- What things have changed in my personal life this year?
The biggest change in my life this year is that I retired from my work as Director of the Center for the Arts and Religion and Professor of Art and Religion at Wesley Theological Seminary, where I worked in various capacities for twenty-five years. That is by far the longest time that I have spent employed at any one place, as my previous work life was very spotty. After having my first child at 17, I spent many years as a housewife and mother, and many other years in the gig economy long before that term was invented. I’ve worked as waitress and seamstress, as bank teller and filing clerk, as data entry operator and computer system manager, as designer and weaver and curator and teacher. And, as you may imagine, between all those jobs I’ve been unemployed a lot.
But retirement is different than homemaking or unemployment. As a stay-at-home mom, most of my days were spent taking care of little children, and my economic security depended on the man I was married to. When I was single and the children were a little older, most of my time was spent either working at a job or looking for another one, and worrying that I would never find one. More important than how I spent my time, however, was a constant, nagging sense that I wasn’t pulling my weight unless I was working long hours, doing more and sleeping less than anyone around me, putting myself and my needs last after taking care of everyone else. Somehow, the law written on my heart in those days was one of constant self-sacrifice and hard work.
Now, as a retired person, I am beginning to notice a new, more generous and humane law being written on my heart. With a basic income assured by Social Security and a small pension, I no longer feel defensive about earning my keep or justifying my economic existence. I am finding a new rhythm to my days that does not depend on the demands of office hours or filling other people’s needs. For the first time in my life, most of my time is my own, and that feels very good. I no longer have to fit my physical, emotional, and spiritual needs into the edges and corners of other people’s expectations. Rather, I am free for the first time in my life to find out what I truly need. And it turns out that I need very little other than quiet solitude, connection with those I love, and the awareness that I am loved and forgiven even if I do nothing at all but breathe.
- Where at Seekers do I feel restless? Bored? Excited? What does that suggest?
More than ever, Seekers continues to be at the center of my social and spiritual life. Even though my contemplative nature often feels out of step with the activist invitations to participate in this or that demonstration, march, campaign, training, or other visible manifestation of commitment to social justice, my heart sings when I know that others are doing this important work. Even though I feel happier and safer on city streets than I do on trails in the natural world, and cannot get excited about camping trips or even gardening, I am careful about my use of natural resources and do what I can to reduce my contribution to climate change. I am grateful that so many Seekers work for the kinds of change that will make the world a better place and glad that we are all in this together—even (or especially) when my part is often more encourager than doer.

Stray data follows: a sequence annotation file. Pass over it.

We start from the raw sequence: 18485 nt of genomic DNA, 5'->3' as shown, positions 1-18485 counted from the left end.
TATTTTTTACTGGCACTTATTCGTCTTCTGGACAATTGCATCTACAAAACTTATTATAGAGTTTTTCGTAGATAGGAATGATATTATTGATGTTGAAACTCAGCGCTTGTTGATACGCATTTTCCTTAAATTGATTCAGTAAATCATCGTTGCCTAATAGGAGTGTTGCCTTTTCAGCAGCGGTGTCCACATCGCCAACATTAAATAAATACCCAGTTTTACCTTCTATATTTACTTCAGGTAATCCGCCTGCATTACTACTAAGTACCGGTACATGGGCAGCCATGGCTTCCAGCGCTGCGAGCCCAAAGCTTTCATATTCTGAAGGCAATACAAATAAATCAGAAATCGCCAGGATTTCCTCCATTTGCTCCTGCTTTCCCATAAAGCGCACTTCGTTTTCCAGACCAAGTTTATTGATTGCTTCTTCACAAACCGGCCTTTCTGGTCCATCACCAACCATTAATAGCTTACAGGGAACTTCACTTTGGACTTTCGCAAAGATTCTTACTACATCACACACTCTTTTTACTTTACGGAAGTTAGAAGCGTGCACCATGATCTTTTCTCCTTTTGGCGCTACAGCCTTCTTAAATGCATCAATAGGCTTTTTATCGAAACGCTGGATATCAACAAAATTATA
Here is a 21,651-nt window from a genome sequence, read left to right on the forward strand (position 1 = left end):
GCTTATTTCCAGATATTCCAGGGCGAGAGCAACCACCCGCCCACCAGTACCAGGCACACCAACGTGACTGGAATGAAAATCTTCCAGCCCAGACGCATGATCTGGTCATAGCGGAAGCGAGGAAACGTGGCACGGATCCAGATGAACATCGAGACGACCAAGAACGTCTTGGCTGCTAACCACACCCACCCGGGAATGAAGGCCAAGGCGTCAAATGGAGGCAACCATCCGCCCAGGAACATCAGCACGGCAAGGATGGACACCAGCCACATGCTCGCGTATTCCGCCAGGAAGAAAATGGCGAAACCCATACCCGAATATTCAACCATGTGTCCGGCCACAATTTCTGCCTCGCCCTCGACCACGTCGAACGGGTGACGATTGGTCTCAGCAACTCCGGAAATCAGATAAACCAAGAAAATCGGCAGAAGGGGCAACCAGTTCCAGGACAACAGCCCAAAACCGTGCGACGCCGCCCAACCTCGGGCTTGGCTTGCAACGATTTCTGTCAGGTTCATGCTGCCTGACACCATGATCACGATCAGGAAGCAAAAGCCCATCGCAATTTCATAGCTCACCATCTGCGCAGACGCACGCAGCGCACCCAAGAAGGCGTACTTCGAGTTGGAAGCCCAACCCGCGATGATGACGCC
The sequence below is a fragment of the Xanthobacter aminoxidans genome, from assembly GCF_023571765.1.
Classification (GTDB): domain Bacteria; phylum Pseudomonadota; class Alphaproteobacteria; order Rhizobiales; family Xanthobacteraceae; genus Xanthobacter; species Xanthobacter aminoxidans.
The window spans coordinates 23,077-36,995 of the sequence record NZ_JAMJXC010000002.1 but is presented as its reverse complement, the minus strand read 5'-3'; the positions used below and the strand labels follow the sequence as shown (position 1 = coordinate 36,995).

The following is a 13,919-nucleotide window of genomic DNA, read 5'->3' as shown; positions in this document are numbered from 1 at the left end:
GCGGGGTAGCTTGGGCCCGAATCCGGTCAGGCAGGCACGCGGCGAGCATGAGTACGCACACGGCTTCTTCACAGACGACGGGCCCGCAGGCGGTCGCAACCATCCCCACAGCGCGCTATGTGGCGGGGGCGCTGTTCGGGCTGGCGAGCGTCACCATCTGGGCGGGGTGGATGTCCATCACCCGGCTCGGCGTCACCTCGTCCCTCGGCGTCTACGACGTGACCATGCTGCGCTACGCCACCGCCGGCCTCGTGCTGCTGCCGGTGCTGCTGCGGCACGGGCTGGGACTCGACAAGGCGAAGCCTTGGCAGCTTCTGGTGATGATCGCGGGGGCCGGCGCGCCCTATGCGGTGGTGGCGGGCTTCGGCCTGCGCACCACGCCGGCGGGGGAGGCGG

- How do I relate to mission groups at Seekers Church?
It may come as a surprise to learn that there is a long tradition at Seekers that no one should belong to more than one mission group at a time. Mission group membership is a big commitment. Belonging to a mission group is not simply a matter of showing up to meetings for a couple of hours every week or two. For most mission groups, there is real work to be done between meetings that requires time and attention that might otherwise be spent with friends and loved ones; pursuing private interests; or simply relaxing with a movie, a book, or watching the world go by from the front porch.
Most important, however, a mission group is a place of accountability and pastoral care, where we learn to give and receive forgiveness, look after other members when they are in spiritual or physical distress, and learn to love them as Jesus loves each one of us. In mission groups, I learn to love people whom I might not otherwise choose to love, to allow their lives to be written on my heart. Sometimes, I don’t know if my heart is big enough to love all the people in even one mission group, but I keep trying.